Manufacturers Support EPA Rule to Reduce Emissions

EPA last week issued a final rule implementing a manufacturers'\r\nsupported program to significantly reduce diesel emissions from\r\nheavy-duty trucks and buses.

EPA last week issued a final rule implementing a manufacturers'' supported program to significantly reduce diesel emissions from heavy-duty trucks and buses.

The program deals exclusively with cleaner engines. Under this program, diesel truck and bus engines will be required to emit 50 percent less oxides of nitrogen beginning in 2004.

In response to manufacturers'' requests, EPA is expected to finalize later this year a separate program to significantly improve the quality of diesel fuel, thus enabling another significant reduction in diesel engine emissions.

The Engine Manufacturers Association (EMA) announced their support of the 50 percent reduction.

"This ruling is the product of over five years of hard work and cooperation between the diesel industry, the California Air Resources Board and EPA," said Glenn Keller, EMA executive director. "The standards for heavy-duty engines that the agency has developed with industry support are technically challenging but achievable."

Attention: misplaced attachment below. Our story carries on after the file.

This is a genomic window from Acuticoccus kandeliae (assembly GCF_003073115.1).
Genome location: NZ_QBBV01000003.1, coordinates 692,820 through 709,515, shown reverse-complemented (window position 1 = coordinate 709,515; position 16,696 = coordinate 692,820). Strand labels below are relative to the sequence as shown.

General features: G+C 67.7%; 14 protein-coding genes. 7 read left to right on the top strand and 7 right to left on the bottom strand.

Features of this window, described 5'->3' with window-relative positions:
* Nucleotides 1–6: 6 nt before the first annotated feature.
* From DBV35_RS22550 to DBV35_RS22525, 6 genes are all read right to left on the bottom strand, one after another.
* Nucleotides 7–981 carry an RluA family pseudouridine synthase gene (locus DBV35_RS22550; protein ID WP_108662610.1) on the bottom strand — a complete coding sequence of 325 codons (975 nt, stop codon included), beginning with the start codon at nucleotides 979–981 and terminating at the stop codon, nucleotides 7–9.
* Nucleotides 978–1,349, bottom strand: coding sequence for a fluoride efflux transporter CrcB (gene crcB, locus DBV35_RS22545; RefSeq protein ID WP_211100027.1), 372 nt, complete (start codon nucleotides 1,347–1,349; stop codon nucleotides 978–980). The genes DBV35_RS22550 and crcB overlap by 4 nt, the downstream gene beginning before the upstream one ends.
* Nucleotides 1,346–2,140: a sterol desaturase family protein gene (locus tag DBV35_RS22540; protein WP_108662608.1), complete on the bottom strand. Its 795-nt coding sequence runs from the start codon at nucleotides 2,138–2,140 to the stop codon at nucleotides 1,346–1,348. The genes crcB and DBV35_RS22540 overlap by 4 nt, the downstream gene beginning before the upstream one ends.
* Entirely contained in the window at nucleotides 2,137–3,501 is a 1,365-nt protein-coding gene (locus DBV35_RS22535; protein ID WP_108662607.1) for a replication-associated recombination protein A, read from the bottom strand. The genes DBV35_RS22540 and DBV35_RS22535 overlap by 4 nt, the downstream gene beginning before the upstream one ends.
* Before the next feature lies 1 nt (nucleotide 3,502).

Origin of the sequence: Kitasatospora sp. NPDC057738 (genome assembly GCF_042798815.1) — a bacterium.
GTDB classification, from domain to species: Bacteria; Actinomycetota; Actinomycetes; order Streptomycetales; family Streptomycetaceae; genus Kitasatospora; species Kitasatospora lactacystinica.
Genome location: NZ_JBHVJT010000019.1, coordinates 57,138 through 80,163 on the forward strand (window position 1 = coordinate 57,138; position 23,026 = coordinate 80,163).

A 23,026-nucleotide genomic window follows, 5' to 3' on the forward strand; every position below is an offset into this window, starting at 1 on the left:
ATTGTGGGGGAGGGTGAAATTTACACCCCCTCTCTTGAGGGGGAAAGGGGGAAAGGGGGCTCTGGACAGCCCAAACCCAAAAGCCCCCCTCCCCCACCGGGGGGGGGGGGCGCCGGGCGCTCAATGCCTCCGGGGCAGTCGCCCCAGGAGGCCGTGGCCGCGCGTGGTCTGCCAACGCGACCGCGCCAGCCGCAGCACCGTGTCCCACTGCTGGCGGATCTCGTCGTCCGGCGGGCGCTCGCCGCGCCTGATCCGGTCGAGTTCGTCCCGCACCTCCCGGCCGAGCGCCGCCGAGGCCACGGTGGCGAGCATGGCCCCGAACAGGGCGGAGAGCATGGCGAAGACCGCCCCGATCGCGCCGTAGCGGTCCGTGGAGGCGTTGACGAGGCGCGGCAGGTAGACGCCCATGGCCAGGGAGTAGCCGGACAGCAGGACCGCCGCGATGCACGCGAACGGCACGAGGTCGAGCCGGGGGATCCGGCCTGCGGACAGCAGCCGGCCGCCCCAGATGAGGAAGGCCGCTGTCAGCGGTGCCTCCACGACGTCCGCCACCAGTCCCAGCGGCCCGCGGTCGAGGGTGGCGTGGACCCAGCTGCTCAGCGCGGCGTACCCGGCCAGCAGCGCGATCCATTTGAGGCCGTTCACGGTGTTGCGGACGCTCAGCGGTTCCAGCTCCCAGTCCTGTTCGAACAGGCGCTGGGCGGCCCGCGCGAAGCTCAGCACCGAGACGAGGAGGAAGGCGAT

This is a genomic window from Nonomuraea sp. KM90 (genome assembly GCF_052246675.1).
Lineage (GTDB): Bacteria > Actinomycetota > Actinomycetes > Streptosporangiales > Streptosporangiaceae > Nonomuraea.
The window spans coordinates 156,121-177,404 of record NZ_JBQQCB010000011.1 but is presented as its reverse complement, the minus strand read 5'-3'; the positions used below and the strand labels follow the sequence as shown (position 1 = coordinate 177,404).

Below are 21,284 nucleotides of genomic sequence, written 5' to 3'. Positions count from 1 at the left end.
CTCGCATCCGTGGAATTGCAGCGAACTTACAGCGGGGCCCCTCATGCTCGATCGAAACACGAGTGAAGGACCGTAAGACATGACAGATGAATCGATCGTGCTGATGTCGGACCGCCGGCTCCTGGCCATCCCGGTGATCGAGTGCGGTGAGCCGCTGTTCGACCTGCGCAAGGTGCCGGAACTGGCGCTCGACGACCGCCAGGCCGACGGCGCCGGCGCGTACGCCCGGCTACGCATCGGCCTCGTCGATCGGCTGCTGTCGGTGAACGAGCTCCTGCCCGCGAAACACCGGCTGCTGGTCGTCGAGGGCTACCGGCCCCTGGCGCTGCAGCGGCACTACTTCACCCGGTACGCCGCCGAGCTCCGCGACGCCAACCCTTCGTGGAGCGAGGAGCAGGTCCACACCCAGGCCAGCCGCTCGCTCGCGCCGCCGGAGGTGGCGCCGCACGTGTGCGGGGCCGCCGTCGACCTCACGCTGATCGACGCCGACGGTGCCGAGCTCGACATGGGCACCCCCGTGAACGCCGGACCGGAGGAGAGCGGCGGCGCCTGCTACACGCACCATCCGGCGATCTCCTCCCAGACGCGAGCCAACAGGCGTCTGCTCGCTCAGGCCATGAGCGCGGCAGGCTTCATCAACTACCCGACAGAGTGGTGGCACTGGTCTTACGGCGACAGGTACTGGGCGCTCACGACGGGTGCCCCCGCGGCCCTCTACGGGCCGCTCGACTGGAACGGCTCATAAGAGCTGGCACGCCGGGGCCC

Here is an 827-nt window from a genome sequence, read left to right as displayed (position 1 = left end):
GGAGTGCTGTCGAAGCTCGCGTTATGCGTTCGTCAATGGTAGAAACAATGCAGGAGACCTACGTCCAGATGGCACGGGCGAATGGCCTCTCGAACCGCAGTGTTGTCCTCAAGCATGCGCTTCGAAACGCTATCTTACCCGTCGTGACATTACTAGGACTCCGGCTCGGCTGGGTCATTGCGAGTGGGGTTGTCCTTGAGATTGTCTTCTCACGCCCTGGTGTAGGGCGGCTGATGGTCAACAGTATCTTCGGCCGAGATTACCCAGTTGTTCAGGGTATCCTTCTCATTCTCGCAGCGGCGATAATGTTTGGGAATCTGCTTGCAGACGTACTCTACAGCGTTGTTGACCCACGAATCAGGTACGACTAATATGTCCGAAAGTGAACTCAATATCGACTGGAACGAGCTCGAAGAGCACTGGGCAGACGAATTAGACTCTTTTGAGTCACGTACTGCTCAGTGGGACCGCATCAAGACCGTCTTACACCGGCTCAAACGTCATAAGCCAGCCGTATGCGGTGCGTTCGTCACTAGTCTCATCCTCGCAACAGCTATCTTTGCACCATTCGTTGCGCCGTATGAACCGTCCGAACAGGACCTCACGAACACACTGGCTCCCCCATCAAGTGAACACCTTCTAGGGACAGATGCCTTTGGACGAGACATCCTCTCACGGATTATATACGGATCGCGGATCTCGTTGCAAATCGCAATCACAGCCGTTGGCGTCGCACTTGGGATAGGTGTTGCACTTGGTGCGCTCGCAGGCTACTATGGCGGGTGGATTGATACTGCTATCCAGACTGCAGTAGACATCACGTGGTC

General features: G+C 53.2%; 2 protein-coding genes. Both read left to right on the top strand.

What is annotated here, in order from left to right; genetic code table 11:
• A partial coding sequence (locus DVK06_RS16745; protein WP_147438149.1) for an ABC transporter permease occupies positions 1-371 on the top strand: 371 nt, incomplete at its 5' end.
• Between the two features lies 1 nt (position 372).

However, EMA remains concerned about the inclusion of supplemental testing requirements that will not take effect until 2007.

"We believe that the inclusion of these requirements in the final 2004 rule is premature," said Keller. "Not only would further work on the supplemental requirements have yielded a more effective program, but these requirements won''t be applied until the adoption of new rules and emissions control strategies that are part of the on-going EPA rulemaking. EPA should not separate out test procedures and emission standards in different rulemakings."

With regard to speculation that the final ruling will allow the manufacturers to renege on 1998 consent decrees with the Department of Justice (DOJ) Keller said, "the final 2004 regulations have nothing to do with the on-going dialogue between some consent decree companies and federal officials regarding engine certification procedures. That is a completely separate matter."

Keller noted that engine manufacturers said they remain committed to working with government to assure a cleaner environment.

"We are proud of our record of improving the environment and remain confident that our industry can produce reliable, durable, fuel efficient, high performing diesel engines that are as clean or cleaner than any other power source," said Keller.

by Virginia Sutcliffe

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